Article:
Arianism, led by the Alexandrian Christian priest Arius, denied Jesus’ divinity and equality with God. It taught that Jesus was not equal with God the Father and not eternal. In 325, Pope Sylvester convened the First Council of Nicaea, the first general Council of the Church, which reiterated Jesus’ divinity and reaffirmed that Jesus was consubstantial with the Father – truly God and truly man.
A memorable but doubtful legend from his pontificate involved Constantine, who was attacked by leprosy while he was still a pagan. One night St Peter and St Paul appeared to Constantine and commanded him to call for Pope Sylvester, who would cure him by giving him the sacrament of baptism. According to the legend, the pope baptised him and Constantine was converted. (Actually, Constantine was baptised on his deathbed by someone else years later.)
During his pontificate were built the great churches founded in Rome by Constantine, including St Peter’s Basilica, the Basilica of the Holy Cross in Jerusalem and the Basilica of St John Lateran.
Pope Sylvester died on 31 December 335 and was buried in the church he built over the Priscilla Catacombs. Interestingly, he is one of the earliest saints who was not a martyr.
St Pope Sylvester I (Died 335) (Optional Memorial)
Bl Alan de Solminihac
St Anton Zogaj
St Barbatian of Ravenna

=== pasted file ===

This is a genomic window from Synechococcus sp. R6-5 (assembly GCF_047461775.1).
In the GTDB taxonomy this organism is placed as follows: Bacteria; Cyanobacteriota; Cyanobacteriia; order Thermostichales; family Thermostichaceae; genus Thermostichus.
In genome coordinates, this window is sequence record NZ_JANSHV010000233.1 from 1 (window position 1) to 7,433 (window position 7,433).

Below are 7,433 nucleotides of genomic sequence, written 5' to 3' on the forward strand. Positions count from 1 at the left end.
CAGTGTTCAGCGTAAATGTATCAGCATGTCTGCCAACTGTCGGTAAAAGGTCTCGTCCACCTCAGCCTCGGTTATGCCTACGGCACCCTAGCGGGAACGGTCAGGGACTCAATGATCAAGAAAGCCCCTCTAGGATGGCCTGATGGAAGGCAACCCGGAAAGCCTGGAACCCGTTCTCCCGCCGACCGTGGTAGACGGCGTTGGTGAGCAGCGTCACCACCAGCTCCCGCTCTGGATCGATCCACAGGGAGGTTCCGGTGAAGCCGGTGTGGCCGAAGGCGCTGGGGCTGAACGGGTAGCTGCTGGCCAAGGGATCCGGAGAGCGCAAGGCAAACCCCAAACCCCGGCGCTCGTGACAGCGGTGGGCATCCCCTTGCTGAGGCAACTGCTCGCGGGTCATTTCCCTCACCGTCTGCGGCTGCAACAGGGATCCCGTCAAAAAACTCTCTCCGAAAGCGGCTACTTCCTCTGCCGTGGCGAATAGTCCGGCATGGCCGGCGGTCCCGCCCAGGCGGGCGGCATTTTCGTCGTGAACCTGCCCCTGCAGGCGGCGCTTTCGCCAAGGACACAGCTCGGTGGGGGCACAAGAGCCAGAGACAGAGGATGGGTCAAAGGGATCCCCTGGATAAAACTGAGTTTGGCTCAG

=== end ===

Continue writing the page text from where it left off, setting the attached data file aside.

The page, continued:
St Columba of Sens
Bl Dominic de Cubells
St Festus of Valencia
St Gelasius of Palestine
Bl Giuseppina Nicoli
St Hermes the Exorcist
St Marius Aventicus
St Melania the Younger
St Offa of Benevento
Bl Peter of Subiaco
St Potentian of Sens
St Sabinian of Sens
St Theophylact of Ohrid
Bl Walembert of Cambrai
Bl Wisinto of Kremsmünster
St Zoticus of Constantinople
Martyrs of Catania – 10 saints: A group of early Christians martyred together, date unknown. The only other information to survive are ten of their names – Attalus, Cornelius, Fabian, Flos, Minervinus, Pontian, Quintian, Sextus, Simplician and Stephen. They were martyred in Catania, Sicily, Italy.
Martyrs of Rome – 10 saints: A group of Roman women martyred in an early persecution, date unknown. We known the names of ten of them – Dominanda, Donata, Hilaria, Nominanda, Paolina, Paulina, Rogata, Rustica, Saturnina and Serotina.
Their relics were enshrined in the catacombs of Via Salaria, Rome, Italy.
Martyred in the Spanish Civil War:
• Blessed Leandro Gómez Gil
• Blessed Luis Vidaurrázaga González